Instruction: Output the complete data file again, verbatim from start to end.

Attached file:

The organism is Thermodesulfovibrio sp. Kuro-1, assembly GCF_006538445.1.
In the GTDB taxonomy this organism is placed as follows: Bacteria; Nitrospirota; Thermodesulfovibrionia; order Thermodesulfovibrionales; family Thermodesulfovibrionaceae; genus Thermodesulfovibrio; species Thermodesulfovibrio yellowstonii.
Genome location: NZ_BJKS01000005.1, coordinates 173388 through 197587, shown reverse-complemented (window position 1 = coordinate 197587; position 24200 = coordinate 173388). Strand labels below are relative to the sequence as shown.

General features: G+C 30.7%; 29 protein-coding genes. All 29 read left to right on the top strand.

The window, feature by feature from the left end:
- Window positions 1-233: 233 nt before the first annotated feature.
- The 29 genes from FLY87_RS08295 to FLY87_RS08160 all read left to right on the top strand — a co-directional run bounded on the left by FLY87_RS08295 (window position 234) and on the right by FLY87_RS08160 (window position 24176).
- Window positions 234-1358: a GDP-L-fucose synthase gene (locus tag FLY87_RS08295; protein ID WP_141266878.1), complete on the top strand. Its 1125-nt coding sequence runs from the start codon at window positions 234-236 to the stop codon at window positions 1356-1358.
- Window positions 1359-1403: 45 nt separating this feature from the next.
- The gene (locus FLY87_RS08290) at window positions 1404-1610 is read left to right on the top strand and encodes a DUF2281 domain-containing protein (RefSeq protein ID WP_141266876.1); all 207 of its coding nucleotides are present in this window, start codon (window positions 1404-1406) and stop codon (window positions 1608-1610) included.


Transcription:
The organism is Thermodesulfovibrio sp. Kuro-1, assembly GCF_006538445.1.
In the GTDB taxonomy this organism is placed as follows: Bacteria; Nitrospirota; Thermodesulfovibrionia; order Thermodesulfovibrionales; family Thermodesulfovibrionaceae; genus Thermodesulfovibrio; species Thermodesulfovibrio yellowstonii.
Genome location: NZ_BJKS01000005.1, coordinates 173388 through 197587, shown reverse-complemented (window position 1 = coordinate 197587; position 24200 = coordinate 173388). Strand labels below are relative to the sequence as shown.

General features: G+C 30.7%; 29 protein-coding genes. All 29 read left to right on the top strand.

The window, feature by feature from the left end:
- Window positions 1-233: 233 nt before the first annotated feature.
- The 29 genes from FLY87_RS08295 to FLY87_RS08160 all read left to right on the top strand — a co-directional run bounded on the left by FLY87_RS08295 (window position 234) and on the right by FLY87_RS08160 (window position 24176).
- Window positions 234-1358: a GDP-L-fucose synthase gene (locus tag FLY87_RS08295; protein ID WP_141266878.1), complete on the top strand. Its 1125-nt coding sequence runs from the start codon at window positions 234-236 to the stop codon at window positions 1356-1358.
- Window positions 1359-1403: 45 nt separating this feature from the next.
- The gene (locus FLY87_RS08290) at window positions 1404-1610 is read left to right on the top strand and encodes a DUF2281 domain-containing protein (RefSeq protein ID WP_141266876.1); all 207 of its coding nucleotides are present in this window, start codon (window positions 1404-1406) and stop codon (window positions 1608-1610) included.